My daughters were entertaining themselves in the kitchen with a stack of seaweed paper and rice. They were both up on the counter rolling tiny sushi cigars and giggling them away until their teeth turned green. But they must have gotten bored of this at some point, because a few minutes later Clara came down the steps and found me at the computer.
“I have something for you, Daddy.” she said. There was a twinkle in her eye that I immediately found suspicious.
“What’s that?” I asked.
She held a shriveled roll of seaweed towards me. “Lydia and I made this new thing.”
I squinted at the shiny green disco taquito. “What is that exactly?” I said, making sure to avoid any motion that would suggest that she should hand it to me.
“We call it…” she waved her arms dramatically, “Bananushi.” she leaned in and her eyebrows wiggled mysteriously. “But I’m not going to tell you what the secret ingredient is.”
I stared at her tiredly. Again she was going with this secret ingredient thing. I really don’t understand it. I mean, every ingredient is equally secret to a child, right? If you ask them the main ingredient of pizza they will tell you it’s ‘pizza’. And then when pressed they will say, ‘I don’t know… apples… rootbeer, lactose, nails, cartoon characters, birds, weekends, bubbles, fire…’ It’s all nonsense to them. But secret ingredients. Now there is something they understand. There is something they can relate to. ‘There is something in this and I’m not going to tell you what it is, but I want to you eat it.’ That has been their life since the day they were born. Now they can just participate in these activities with us, or maybe they are just trying to get us back?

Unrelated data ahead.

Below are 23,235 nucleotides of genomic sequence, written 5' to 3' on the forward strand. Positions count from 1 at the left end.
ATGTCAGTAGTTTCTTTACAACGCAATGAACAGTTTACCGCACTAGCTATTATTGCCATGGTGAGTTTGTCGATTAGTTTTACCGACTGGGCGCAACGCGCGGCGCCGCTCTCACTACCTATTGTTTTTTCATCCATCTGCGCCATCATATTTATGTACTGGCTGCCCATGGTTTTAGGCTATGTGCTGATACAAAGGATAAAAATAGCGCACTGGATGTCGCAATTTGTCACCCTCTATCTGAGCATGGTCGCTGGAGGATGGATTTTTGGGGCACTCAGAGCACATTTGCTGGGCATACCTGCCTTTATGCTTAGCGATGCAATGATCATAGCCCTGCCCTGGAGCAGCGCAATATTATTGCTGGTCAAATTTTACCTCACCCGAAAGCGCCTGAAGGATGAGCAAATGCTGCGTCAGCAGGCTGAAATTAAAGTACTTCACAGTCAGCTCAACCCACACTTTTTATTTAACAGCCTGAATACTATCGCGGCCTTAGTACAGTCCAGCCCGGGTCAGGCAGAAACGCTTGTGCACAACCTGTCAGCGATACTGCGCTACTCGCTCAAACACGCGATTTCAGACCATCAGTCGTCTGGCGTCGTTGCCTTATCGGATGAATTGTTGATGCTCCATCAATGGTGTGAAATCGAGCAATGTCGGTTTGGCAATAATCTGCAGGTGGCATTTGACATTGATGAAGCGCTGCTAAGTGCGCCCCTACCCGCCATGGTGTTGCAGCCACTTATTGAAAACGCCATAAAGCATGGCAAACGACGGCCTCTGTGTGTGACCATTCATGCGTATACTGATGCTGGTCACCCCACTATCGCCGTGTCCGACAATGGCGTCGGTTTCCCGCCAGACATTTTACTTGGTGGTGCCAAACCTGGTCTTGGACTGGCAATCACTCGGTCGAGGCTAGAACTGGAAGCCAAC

I was still considering all of these things when I realized she was still standing motionless in from of me, with her frozen toothy grin, waiting for my response, teetering slightly while she leaned towards me presenting the sequined worm in her extended palm. “Oh. You’re really not going to tell me what is in your Bananushi? Not even a hint or anything?”
“Nope.” She smiled.
I nodded. “Well, I’m not really hungry for anything right now, but maybe you could ask your Mom.”
“Okay,” she said. And she twirled and ran up the stairs, leaving a small trail of crumbling rice and banana globs behind her on the floor as she went.